CPR: not just another lesson

Adam Fletcher explains how the new school curriculum can make Wales a nation of lifesavers – and why change needs to start now.

Adam Fletcher is Head of BHF Cymru

Health and wellbeing will be a core area of learning in the new Welsh curriculum, and future generations of young people in Wales could all leave school with lifesaving skills for the first time. Through the new curriculum, Wales can become a world leader in out-of-hospital cardiac arrest survival and address current inequalities by ensuring everyone learns about CPR and defibrillators, regardless of where they live or what school they attend.

 

However, we can’t just wait for the new curriculum in 2022. The Welsh Ambulance Service attends around 2,800 out-of-hospital cardiac arrests each year where resuscitation is attempted, but less than 1 in 10 people survive, which is lower than in many other countries. We must start to prepare for curriculum change now by making it easy for schools to teach lifesaving skills to a high standard, as well as innovating beyond schools to spark lifesaving changes in every community in Wales.

 

Making lifesaving CPR skills universal

 

A cardiac arrest is the ultimate medical emergency. The heart has stopped beating and blood with oxygen and nutrients is no longer being pumped around the body or to the brain. With every minute that passes without CPR and defibrillation the chance of survival drops by up to 10%. The chance of survival drops to almost zero if a bystander doesn’t intervene and start CPR, because CPR keeps blood flowing to the brain. This buys time until a public access defibrillator can be found and used when appropriate or until an ambulance arrives.

 

Research has shown that about one in five adults have witnessed someone collapse who needed immediate CPR. A cardiac arrest can happen at any age and anywhere, but the most common place we need lifesaving CPR is at home, for a family member or friend, where there often won’t be a defibrillator nearby. For example, last year in rural Powys, pub landlord Simon Mason, performed CPR for more than 45 minutes in his neighbour’s house to save his life while waiting for emergency services to arrive.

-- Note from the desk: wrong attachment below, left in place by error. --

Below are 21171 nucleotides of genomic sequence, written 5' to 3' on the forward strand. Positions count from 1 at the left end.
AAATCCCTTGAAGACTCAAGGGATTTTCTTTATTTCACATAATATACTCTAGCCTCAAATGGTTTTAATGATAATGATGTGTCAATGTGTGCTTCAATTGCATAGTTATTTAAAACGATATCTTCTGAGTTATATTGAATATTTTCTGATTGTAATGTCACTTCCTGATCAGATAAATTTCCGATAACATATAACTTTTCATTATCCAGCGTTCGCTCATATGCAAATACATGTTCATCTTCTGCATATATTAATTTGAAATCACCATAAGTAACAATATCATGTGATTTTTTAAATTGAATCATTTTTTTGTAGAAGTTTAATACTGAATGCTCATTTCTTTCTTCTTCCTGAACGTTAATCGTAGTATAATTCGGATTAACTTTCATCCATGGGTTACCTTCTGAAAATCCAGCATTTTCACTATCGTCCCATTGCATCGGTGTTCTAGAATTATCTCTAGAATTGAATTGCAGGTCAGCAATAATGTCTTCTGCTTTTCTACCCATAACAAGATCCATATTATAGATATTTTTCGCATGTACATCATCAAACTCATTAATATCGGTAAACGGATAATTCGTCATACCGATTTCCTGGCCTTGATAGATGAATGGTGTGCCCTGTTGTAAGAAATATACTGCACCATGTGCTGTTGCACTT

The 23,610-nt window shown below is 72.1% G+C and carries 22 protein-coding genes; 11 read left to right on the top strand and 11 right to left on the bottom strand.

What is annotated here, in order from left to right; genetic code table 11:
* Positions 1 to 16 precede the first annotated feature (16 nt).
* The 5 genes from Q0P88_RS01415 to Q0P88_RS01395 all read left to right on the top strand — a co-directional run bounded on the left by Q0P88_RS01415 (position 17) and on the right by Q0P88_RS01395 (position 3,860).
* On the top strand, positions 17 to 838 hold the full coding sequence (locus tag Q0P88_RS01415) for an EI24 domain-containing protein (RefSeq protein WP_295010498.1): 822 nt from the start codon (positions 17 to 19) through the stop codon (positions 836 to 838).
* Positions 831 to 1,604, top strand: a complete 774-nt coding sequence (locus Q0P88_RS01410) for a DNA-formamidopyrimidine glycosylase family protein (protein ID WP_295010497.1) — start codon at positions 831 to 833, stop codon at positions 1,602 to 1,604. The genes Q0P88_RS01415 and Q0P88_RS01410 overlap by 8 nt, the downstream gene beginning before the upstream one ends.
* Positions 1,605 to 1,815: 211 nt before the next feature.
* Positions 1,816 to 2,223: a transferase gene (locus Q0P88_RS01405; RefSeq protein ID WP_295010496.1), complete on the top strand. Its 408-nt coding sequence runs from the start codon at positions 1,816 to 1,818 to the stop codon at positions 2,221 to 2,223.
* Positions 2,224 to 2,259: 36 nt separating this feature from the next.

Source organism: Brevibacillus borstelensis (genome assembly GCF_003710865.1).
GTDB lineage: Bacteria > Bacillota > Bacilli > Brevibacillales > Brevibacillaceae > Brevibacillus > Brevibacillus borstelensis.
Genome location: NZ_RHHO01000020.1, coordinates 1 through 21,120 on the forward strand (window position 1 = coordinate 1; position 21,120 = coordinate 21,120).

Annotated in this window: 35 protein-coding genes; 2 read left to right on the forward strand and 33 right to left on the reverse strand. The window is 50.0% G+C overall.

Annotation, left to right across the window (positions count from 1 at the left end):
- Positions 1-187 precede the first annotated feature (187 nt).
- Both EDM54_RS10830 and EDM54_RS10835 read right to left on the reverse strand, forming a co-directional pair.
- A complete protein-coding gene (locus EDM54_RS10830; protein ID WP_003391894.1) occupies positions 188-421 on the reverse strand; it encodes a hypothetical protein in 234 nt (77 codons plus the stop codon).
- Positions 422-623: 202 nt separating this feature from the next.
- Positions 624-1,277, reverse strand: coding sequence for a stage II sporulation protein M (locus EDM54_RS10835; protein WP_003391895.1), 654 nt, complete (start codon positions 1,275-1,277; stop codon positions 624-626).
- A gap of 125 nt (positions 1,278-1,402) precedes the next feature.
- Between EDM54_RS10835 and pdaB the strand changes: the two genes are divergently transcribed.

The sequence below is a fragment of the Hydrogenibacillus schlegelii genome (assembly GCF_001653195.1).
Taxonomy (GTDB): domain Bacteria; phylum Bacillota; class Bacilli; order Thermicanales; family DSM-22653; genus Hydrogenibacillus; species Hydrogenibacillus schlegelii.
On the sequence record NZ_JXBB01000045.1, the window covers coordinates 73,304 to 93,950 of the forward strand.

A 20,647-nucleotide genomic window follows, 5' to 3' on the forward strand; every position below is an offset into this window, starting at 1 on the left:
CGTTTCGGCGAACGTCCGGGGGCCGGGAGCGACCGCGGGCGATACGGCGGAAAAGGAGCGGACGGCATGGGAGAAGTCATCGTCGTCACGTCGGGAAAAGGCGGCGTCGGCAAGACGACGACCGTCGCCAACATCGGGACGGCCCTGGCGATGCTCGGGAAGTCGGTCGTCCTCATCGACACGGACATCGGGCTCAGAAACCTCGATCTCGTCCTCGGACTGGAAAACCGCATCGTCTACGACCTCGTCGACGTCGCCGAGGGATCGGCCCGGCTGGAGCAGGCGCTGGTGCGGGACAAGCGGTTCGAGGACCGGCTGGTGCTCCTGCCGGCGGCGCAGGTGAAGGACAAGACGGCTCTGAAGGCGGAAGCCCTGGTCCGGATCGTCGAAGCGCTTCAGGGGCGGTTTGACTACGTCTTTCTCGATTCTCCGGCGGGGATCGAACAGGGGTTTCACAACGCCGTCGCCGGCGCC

Unfortunately many people don’t have the confidence and skills to perform CPR – that’s why less than 1 in 10 people survive an out-of-hospital cardiac arrest in the UK. Simon Mason learnt CPR in the cadets and had the confidence to put this into practice to save his neighbour, but most people don’t. We urgently need to improve bystander CPR to improve survival in Wales.

 

In countries where CPR is learnt universally in schools, such as Denmark and Norway, bystander CPR occurs more often and survival rates as high as 25% have been reported – around three times higher than in the UK. More than 5,000 additional lives could be saved in the UK each year if we achieved survival rates as high. CPR will be added to the English secondary school curriculum from September 2020, and nearly every Scottish local authority has now committed to teaching CPR in their secondary schools. There is strong public support for this. A 2017 YouGov poll found 89% of UK adults believe CPR should be taught in all schools.